[SLIDESHOW=38953,38954,38955]SAN FRANCISCO (BP) — When San Francisco Giants outfielder Melky Cabrera was suspended in 2012 for using a banned substance, he led Major League Baseball in hits and had a .346 batting average. So most observers expected the Giants to put him on the postseason roster when his suspension expired just before the World Series.
But they didn’t, showing that character mattered as much to the team as offensive production. And they won the World Series anyway.
One Giants executive who helped make the decision to bench Cabrera was Bobby Evans, a Southern Baptist who told Baptist Press that his most important task as assistant general manager is to honor Christ. That remains his chief goal tonight (Oct. 24) as the Giants take on the Kansas City Royals in game three of the 2014 World Series.
“You want your life to point people to Christ,” Evans said. “It starts for me with my own relationship with Christ. That’s going to direct and dictate what influence I have for Christ in my family, in my marriage and in the workplace.”
A member of First Baptist Church in San Francisco for 21 years, Evans was saved as a 7-year-old living in Massachusetts. After attending college at the University of North Carolina, he went to work for MLB commissioner Fay Vincent in New York in 1991. Two and a half years later, he joined the Giants in a minor league administration role.
Since 2006 Evans, 45, has served in his current role, though his title has changed multiple times. Among his duties are negotiating all major league player contracts, helping acquire free agents and signing minor league talent.
Despite pressure to be dishonest in contract negotiations, Evans said he wants to be known for truthfulness.
“One of the common things in contract negotiations is to have a fudge factor in the sense of what you might tell an agent or express to a player not being entirely accurate,” he said. But “the last thing I ever wanted was to have anyone ever be able to say that we didn’t fulfill what we promised.”
Evans added, “It’s really about integrity and about being able to be trusted by a given agent or for players to feel like you’re going to be honest with them.”
Despite a 162-game schedule each season, Evans said he makes time with his family and church a priority — even though he attends Giants home games, about a fourth of the road games and travels to see minor league teams in California, Georgia, Virginia, Oregon and Arizona. Evans has a wife and three children ages 10, 6 and 8 months.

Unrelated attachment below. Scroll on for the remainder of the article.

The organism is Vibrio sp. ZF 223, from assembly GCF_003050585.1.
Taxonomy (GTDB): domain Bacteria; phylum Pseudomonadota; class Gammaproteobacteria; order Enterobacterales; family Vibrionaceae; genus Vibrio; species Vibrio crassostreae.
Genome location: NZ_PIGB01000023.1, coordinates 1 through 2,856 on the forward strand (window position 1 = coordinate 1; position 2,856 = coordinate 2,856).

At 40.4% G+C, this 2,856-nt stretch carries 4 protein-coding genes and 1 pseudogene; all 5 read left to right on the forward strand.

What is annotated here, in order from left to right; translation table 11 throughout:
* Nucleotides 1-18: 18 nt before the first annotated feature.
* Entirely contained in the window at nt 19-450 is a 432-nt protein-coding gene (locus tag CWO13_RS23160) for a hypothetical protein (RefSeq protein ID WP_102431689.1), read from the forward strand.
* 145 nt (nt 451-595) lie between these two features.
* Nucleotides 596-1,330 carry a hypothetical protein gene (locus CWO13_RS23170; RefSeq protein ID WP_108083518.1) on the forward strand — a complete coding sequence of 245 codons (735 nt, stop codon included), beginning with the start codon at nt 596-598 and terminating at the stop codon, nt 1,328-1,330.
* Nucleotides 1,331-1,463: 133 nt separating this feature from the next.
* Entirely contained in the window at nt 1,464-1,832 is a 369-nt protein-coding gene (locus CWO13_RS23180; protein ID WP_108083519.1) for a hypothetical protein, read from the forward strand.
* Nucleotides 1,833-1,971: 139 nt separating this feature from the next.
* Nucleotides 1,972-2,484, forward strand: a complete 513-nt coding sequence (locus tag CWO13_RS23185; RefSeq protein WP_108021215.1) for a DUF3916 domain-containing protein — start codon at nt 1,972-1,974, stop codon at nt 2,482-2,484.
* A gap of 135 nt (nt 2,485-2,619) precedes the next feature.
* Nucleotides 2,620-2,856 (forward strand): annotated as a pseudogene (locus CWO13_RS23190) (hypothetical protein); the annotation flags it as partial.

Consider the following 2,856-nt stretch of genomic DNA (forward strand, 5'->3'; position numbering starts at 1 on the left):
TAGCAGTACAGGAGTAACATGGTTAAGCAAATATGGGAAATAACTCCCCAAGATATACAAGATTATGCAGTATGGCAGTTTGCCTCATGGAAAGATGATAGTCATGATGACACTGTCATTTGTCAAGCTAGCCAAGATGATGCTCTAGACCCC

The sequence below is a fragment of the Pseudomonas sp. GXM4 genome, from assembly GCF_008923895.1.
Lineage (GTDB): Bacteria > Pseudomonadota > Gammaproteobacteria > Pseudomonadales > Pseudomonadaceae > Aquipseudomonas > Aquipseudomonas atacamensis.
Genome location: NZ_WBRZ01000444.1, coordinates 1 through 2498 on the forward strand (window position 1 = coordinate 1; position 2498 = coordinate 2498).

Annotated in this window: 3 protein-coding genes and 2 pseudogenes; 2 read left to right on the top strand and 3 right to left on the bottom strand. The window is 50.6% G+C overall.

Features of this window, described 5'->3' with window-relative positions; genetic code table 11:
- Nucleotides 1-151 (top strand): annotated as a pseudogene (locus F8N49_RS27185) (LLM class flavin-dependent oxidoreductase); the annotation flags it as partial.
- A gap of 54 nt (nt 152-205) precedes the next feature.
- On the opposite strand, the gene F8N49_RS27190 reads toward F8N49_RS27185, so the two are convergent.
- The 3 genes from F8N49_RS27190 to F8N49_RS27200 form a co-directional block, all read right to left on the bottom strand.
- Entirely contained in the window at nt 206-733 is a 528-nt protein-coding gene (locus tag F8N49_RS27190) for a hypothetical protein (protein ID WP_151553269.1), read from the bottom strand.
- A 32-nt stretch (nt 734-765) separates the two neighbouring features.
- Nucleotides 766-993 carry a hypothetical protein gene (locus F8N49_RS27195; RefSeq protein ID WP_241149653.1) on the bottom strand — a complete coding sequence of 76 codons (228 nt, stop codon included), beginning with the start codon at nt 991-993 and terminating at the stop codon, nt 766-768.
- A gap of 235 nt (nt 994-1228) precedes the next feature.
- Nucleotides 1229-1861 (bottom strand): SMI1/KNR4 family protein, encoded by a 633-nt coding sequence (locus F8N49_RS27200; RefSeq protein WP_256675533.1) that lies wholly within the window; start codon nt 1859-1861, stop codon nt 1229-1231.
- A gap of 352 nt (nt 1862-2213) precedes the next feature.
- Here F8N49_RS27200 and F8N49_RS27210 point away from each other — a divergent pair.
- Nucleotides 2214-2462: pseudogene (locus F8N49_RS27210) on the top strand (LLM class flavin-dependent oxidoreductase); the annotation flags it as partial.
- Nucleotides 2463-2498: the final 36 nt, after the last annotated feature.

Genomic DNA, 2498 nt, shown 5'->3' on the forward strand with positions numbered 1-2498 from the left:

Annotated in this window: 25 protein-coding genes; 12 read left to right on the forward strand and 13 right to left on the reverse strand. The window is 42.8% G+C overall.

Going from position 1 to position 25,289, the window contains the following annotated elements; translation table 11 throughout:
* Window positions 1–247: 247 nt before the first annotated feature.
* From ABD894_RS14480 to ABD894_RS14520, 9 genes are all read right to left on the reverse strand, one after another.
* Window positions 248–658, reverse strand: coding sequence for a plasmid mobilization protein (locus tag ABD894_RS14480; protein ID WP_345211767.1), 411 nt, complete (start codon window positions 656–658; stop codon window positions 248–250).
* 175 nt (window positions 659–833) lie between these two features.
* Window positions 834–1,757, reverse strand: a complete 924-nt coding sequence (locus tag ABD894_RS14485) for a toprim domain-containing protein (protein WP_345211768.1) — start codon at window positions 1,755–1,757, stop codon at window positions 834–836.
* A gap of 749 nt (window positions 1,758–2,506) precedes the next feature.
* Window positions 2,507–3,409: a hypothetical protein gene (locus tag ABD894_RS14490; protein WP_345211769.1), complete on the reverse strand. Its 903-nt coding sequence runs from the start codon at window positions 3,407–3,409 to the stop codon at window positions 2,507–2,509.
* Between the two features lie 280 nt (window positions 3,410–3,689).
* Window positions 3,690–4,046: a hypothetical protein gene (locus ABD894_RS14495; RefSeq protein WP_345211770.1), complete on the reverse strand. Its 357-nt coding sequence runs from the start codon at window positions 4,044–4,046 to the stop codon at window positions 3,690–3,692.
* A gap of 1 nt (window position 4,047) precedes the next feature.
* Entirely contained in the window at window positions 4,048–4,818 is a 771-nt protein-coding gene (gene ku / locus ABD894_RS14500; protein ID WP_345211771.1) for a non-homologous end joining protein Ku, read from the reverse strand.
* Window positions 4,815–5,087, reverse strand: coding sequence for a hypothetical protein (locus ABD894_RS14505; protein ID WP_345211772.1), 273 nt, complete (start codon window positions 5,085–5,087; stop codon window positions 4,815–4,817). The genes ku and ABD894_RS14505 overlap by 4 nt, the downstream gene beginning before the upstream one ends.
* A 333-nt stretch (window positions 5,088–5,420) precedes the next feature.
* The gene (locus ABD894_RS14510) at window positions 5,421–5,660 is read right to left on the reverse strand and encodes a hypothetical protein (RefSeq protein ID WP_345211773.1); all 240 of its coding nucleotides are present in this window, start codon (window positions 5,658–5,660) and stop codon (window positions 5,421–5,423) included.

“Even with home games, you’re at the ballpark til 11 o’clock at night after a night game,” he said. “And so whenever possible, I try to have my family at the ballpark. I make sure that if we have a night game, I’m up to take them to school the next day. I coach little league teams and just make sure there’s no priority that gets ahead of them.”
Some keys to a healthy marriage amid the rigors of baseball are “surrounding ourselves with other couples that are pursuing Christ” and not “compartmentalizing” life between Christian and secular activities, he said.
Evans has served on First Baptist’s leadership board for 18 of his 21 years as a member, and he makes worship attendance a priority. During the season he arranges his travel schedule so that he only has to miss six to eight Sundays. During the six weeks of spring training, he travels back to San Francisco for church two or three times.
Among his contacts in the broader Southern Baptist Convention is Jeff Iorg, the president of Golden Gate Baptist Theological Seminary who also serves as the Giants’ chaplain. Before Sunday home games Iorg leads optional chapel services for the Giants, the visiting team and the umpires, Evans said.
“We certainly have seen players come to Christ, seen marriages saved, seen people rededicate themselves to following Christ,” Evans said of Iorg’s ministry. “We’ve seen people grow in their walk.”
In 2012, Evans received the Bowie Kuhn Award, which is presented annually to an individual, team or organization which demonstrates support of the chapel program in professional baseball.
Evans has gotten to know other Golden Gate faculty members, including New Testament professor Richard Melick, through their ministry of filling the pulpit at First Baptist in times of pastoral transition.
In baseball, as in other businesses, following Jesus and being a faithful church member is “hard,” Evans said. But “it’s going to all start with where I am in my relationship with Christ.”